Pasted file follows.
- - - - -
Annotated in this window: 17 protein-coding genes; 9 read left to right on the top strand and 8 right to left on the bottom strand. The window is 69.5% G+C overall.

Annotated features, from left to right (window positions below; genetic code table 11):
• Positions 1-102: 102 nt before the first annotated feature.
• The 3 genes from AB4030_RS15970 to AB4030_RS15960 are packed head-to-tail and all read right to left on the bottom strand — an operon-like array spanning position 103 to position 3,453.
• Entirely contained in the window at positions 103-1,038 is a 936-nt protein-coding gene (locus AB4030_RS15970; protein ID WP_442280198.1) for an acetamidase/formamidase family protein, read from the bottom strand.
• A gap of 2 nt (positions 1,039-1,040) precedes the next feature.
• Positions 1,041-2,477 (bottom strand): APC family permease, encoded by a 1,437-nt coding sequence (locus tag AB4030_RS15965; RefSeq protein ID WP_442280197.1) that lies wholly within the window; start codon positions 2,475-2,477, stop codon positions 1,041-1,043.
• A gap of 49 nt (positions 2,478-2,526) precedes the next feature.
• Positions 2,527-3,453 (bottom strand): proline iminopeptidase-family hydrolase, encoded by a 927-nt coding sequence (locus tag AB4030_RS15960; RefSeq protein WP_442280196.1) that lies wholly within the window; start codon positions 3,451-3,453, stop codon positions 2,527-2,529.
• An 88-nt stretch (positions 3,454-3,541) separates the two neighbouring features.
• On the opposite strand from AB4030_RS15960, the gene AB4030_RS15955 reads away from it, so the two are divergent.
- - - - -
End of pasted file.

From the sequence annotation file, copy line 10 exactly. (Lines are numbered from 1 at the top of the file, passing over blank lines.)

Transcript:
• An 88-nt stretch (positions 3,454-3,541) separates the two neighbouring features.